Photo by Jeff Gros.
Eric the Engineer:
Bruno’s Right-Hand Man
From field recordings captured on a terminal bus at an airport in Germany to phone messages from friends and wild bass lines too beastly for their own good, AWOLNATION’s new album is brimming with wicked sounds. The only other person who worked on realizing those creations with Aaron Bruno was his engineer, Eric Stenman (Lovedrug, Senses Fail, M.I.A, Weezer), who names AWOL as his favorite musical project to work on. He shares his experience with Premier Guitar.
I understand you and Aaron go way back, before working together on Megalithic Symphony?
Yeah, I worked with Aaron way back on his first hardcore straight-edge band back in 1998 or ’99 when he was just a kid. We reconnected when he started to make the first AWOLNATION record.
This time around was unique because you were the only other person in the studio for the making of Run.
Aaron is the captain of the ship and I’m the one who’s trying to get his ideas through the speakers, just trying to move quickly and keep up with the ideas while they’re fresh.
How did this studio experience compare to making the first album?
Every song on the first album he started at home on his simple laptop recording setup and made a skeleton of a song. Then he’d come to me, and we’d build on top of that and replace sounds or add to them. This record started that way and then about halfway through, he started from scratch in the studio. In some ways, he would almost use me as another instrument—it was kind of rapid-fire like, “Okay, give me a hip-hop drum sound … now let’s plug in a guitar that sounds like a dreamy, warm guitar tone … now let’s do a Rhodes piano.” He wrote and played every note on this record, and there was a combination of what he brought in to start with, and then a lot of times inspiration would come from whatever instrument he picked up when he walked into the room.
Let’s talk instrumentation. How important were live instruments in the studio?
Aaron writes more on guitar than anything. He has a guitar that his dad gave him, just this old, cheap nylon-string acoustic guitar. He got it redone, set up, cleaned up and back into working order. It made some appearances on the record and was pretty special to him—it was the first instrument he ever owned. It’s a piece of crap really, but a cool family heirloom. Any time you hear an acoustic guitar on this record, that’s what that was.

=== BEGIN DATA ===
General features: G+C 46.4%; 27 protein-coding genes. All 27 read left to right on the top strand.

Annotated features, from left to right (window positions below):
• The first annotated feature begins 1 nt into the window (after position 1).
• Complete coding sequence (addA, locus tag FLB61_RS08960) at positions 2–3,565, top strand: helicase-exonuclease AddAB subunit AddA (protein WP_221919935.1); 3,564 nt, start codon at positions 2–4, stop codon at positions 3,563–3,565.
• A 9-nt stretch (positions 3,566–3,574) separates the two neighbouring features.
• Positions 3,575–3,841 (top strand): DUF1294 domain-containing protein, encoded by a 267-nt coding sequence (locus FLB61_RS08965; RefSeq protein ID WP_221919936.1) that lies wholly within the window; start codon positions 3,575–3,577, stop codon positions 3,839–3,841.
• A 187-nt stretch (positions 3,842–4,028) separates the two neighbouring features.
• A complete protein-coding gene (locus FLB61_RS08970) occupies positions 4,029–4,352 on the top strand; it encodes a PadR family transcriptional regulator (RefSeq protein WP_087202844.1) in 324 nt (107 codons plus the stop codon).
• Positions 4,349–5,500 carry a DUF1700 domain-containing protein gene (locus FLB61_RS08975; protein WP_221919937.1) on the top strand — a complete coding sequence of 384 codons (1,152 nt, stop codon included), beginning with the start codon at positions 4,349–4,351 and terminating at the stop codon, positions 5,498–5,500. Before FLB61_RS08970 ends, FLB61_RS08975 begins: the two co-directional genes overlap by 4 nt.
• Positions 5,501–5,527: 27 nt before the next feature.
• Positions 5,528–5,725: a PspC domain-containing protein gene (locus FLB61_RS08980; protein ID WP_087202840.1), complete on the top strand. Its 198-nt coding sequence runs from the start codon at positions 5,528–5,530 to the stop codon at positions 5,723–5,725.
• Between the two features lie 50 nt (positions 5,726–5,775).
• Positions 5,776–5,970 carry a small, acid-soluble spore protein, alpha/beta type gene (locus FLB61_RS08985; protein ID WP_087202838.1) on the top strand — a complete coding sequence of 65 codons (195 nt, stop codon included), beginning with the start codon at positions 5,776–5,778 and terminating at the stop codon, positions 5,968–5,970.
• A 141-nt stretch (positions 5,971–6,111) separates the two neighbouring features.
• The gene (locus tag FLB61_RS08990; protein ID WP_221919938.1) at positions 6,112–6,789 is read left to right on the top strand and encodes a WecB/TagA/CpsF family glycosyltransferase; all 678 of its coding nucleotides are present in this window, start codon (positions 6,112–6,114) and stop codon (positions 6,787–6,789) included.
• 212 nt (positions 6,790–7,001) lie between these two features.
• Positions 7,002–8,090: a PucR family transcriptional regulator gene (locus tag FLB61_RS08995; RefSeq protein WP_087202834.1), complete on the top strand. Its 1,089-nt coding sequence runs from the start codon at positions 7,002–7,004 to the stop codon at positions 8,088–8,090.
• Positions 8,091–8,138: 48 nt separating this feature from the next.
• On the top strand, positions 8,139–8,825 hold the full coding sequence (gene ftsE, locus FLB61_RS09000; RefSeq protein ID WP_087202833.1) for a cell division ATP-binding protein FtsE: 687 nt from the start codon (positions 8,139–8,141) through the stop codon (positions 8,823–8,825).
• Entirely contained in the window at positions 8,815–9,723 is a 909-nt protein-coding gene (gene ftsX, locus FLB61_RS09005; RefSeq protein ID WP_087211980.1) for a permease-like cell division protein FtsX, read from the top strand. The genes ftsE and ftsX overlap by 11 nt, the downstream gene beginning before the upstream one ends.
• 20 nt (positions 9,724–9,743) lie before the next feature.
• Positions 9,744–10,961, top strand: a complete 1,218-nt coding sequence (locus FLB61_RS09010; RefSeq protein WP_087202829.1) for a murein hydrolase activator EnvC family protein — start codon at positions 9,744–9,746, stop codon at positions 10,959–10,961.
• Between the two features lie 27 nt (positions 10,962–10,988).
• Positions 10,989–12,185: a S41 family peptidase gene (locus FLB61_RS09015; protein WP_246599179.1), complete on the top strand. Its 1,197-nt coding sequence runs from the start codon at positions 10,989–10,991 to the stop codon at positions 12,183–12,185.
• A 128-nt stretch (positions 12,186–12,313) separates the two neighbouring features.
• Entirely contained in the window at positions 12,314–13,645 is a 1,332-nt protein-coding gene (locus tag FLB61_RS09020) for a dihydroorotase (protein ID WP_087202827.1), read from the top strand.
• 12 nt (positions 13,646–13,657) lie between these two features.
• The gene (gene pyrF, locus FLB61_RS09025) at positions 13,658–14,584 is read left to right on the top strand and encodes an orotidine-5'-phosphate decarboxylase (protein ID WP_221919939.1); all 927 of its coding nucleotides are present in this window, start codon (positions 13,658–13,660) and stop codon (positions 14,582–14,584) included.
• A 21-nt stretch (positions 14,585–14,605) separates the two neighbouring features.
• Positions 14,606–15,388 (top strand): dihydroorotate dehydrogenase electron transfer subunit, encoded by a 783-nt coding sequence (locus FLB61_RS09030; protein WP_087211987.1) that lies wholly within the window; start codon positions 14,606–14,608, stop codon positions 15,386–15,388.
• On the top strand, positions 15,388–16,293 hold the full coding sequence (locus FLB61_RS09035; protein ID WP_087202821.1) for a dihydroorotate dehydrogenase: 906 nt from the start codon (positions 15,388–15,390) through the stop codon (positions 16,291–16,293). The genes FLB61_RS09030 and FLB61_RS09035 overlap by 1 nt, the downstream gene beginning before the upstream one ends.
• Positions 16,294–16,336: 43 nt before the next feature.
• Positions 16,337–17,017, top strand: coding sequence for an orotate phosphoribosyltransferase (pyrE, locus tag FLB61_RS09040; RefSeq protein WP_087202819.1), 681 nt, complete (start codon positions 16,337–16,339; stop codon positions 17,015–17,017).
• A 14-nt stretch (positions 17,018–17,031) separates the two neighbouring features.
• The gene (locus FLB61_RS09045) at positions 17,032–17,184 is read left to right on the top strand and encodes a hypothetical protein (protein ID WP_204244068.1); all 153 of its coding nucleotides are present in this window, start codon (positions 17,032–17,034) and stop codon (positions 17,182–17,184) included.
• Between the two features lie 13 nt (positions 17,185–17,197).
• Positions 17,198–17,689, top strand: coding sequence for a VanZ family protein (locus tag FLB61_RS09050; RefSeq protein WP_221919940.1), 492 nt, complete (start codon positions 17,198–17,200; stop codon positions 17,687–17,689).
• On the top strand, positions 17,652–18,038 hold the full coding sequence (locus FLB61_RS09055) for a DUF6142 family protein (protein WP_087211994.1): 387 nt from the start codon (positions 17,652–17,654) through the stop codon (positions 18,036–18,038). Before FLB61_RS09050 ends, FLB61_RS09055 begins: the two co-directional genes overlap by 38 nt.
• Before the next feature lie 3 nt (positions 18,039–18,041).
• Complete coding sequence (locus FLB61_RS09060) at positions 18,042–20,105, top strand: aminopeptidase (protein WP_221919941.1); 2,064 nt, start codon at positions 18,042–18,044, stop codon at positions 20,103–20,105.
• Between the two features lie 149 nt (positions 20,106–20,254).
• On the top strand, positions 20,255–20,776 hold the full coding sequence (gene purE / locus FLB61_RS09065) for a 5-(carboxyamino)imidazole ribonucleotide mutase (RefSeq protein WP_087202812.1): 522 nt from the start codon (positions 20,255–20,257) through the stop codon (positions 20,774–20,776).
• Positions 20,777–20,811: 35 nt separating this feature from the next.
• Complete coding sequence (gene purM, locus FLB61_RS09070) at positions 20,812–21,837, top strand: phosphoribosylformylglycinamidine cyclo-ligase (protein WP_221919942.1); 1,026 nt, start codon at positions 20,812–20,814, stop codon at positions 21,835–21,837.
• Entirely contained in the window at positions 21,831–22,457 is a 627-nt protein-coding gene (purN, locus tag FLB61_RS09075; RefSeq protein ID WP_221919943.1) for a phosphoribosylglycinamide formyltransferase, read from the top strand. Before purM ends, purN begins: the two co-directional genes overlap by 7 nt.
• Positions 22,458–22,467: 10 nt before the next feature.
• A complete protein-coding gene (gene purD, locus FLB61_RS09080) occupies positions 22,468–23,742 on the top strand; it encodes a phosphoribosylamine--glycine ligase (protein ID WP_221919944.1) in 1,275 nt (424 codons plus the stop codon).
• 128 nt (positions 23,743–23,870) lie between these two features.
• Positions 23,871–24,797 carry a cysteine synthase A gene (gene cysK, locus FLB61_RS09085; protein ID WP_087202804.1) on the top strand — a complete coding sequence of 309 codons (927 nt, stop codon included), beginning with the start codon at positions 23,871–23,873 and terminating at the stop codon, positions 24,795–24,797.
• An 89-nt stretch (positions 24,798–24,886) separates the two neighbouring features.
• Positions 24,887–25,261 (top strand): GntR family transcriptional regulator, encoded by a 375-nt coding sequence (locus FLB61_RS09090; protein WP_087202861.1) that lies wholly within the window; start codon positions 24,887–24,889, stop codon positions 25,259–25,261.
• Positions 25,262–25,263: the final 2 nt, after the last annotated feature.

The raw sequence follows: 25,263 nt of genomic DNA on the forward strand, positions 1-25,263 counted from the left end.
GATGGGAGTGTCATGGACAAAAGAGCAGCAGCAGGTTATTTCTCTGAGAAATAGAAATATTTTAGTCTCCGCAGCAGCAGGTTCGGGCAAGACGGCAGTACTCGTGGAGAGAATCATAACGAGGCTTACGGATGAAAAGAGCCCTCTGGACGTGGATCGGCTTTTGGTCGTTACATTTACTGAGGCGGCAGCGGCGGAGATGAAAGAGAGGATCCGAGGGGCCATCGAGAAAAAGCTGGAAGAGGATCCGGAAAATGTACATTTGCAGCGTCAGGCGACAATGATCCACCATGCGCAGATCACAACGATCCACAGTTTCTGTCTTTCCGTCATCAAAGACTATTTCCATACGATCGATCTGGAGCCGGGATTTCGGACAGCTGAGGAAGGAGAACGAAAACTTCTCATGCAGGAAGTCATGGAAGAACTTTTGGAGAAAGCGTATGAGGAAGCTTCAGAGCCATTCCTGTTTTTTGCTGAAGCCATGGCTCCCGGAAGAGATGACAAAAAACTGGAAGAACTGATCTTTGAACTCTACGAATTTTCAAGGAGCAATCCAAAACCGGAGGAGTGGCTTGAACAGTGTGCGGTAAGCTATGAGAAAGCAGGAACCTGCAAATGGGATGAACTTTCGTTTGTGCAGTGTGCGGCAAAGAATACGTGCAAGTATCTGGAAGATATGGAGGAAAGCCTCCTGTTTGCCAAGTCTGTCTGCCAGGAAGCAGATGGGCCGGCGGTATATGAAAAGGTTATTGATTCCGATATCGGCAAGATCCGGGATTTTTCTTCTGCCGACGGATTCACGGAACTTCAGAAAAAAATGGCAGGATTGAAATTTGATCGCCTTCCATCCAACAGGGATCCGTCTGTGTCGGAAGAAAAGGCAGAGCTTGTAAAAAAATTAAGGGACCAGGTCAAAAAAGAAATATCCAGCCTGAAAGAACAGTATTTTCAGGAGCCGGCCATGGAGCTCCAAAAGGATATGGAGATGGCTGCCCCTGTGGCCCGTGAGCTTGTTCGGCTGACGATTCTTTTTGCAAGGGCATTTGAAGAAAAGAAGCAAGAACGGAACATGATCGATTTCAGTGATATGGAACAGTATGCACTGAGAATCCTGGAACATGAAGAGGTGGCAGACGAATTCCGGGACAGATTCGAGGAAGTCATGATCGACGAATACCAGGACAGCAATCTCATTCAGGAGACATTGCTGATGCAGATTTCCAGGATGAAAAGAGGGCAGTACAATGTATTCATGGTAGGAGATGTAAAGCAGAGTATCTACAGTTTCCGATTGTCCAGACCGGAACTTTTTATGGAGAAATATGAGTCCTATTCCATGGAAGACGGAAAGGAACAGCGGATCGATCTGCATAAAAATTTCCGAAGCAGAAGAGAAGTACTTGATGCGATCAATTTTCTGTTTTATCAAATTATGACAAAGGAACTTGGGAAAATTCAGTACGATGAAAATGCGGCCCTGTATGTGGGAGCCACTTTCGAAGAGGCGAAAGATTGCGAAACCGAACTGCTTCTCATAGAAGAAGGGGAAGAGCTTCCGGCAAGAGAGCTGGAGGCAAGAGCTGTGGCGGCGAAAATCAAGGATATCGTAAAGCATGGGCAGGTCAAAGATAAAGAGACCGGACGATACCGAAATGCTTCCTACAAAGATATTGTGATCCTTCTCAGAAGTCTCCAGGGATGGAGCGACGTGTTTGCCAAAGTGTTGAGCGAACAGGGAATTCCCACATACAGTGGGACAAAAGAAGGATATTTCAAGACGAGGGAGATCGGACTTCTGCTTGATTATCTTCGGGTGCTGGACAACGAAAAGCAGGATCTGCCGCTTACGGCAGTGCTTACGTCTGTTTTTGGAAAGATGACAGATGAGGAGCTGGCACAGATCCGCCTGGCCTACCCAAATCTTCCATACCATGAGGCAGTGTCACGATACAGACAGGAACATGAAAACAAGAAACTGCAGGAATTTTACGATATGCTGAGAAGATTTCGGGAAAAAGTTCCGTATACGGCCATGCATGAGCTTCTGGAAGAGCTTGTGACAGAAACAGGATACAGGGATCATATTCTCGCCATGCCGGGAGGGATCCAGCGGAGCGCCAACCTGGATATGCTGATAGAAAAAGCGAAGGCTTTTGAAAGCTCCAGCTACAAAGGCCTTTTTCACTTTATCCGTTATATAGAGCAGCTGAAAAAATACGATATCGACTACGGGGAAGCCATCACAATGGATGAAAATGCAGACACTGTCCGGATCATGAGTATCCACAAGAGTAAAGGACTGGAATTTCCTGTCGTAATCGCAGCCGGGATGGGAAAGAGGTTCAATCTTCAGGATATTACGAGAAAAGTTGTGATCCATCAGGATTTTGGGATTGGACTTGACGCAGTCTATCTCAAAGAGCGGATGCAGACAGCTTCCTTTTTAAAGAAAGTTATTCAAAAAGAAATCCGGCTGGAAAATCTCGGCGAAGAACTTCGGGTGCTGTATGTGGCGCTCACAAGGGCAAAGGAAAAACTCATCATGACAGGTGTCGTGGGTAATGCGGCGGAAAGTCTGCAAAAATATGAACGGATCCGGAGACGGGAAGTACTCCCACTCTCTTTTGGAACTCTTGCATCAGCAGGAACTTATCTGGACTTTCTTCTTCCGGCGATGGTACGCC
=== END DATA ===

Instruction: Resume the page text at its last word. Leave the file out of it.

What was your approach to getting guitar tones?
Besides that acoustic guitar, there are four guitars on the record. Two of which were Aaron’s, two of which were mine. The two guitars I brought into the equation were a Gibson goldtop and a Nash T72, a Telecaster clone. Those were the four electric guitars used over the course of the record.
In the spirit of going quickly and not stopping to over-analyze a guitar tone, there were times when we’d DI a guitar and then maybe reamp it, or just use software or a preamp to blow it up so it sounded nasty.
AWOLNATION isn’t your typical guitar-rock band.
I think what AWOLNATION has done in the past, and even more on this record, is to promote an interesting new use of guitars. A lot of it is layered, without a single bass guitar. A lot of what people may traditionally think is a bass guitar on this record was a pitched-down electric guitar with maybe a synth behind it, or the guitars plugged in the DI spot on a preamp and just cranked. And the level into Pro Tools is slammed, and maybe we dropped it down an octave there. So it’s a non-traditional use of guitars, but there is a ton of them and they play a huge part on the record.
From the beginning of the title track, to “Hollow Moon (Bad Wolf),” and “KOOKSEVERYWHERE,” the low-end guitar tones really standout on the album. How did you get those tones?
Some of that would be as simple as pitching the guitar down in the computer, just playing it with the pitch shifter dropped an octave. Some of it would be my Whammy pedal with an octave drop on it. And then a lot of it would be, whether it’s apparent or not, some sort of synth that’s going on along with the rhythm of the guitar.
“Run” in particular is one of the Gibson guitars at half speed. Basically, we did the part and it was pitched down to start with, and then also the break section is dropped down—half-time and half-pitch—from there. It was just examining how far we could take a traditionally tuned guitar and then just manipulate the pitch in the recording process.
What type of guitar player is Aaron Bruno?
I would say he’s utilitarian. Aaron plays guitar to write songs. He doesn’t pick up the guitar as an art form in itself. He’s never going to know how to play scales or theory, or how to play an Em7 straight off the bat. Aaron picks up the guitar as part of his toolbox for creating songs. With AWOL it’s more than that: There’s an aesthetic that comes with the sound and the tonality. He’s going to use the guitar to capture a part of a song that’s roaming around in his head.